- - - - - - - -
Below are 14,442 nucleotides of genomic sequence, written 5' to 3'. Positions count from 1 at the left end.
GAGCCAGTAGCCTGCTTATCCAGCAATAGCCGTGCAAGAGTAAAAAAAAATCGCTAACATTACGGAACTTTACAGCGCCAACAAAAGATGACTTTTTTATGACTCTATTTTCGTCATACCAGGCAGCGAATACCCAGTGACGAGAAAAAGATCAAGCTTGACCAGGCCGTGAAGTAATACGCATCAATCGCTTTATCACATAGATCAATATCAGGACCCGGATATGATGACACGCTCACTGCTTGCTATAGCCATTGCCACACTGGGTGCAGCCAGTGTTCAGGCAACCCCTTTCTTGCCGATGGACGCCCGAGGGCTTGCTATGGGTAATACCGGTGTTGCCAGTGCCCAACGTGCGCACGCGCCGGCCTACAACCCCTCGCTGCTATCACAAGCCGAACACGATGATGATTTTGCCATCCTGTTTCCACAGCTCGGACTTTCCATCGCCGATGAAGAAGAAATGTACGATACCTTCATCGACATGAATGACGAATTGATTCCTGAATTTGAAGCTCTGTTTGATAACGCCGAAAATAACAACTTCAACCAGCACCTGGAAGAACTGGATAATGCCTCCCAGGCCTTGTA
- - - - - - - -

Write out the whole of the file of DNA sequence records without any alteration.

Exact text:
Below are 14,442 nucleotides of genomic sequence, written 5' to 3'. Positions count from 1 at the left end.
GAGCCAGTAGCCTGCTTATCCAGCAATAGCCGTGCAAGAGTAAAAAAAAATCGCTAACATTACGGAACTTTACAGCGCCAACAAAAGATGACTTTTTTATGACTCTATTTTCGTCATACCAGGCAGCGAATACCCAGTGACGAGAAAAAGATCAAGCTTGACCAGGCCGTGAAGTAATACGCATCAATCGCTTTATCACATAGATCAATATCAGGACCCGGATATGATGACACGCTCACTGCTTGCTATAGCCATTGCCACACTGGGTGCAGCCAGTGTTCAGGCAACCCCTTTCTTGCCGATGGACGCCCGAGGGCTTGCTATGGGTAATACCGGTGTTGCCAGTGCCCAACGTGCGCACGCGCCGGCCTACAACCCCTCGCTGCTATCACAAGCCGAACACGATGATGATTTTGCCATCCTGTTTCCACAGCTCGGACTTTCCATCGCCGATGAAGAAGAAATGTACGATACCTTCATCGACATGAATGACGAATTGATTCCTGAATTTGAAGCTCTGTTTGATAACGCCGAAAATAACAACTTCAACCAGCACCTGGAAGAACTGGATAATGCCTCCCAGGCCTTGTA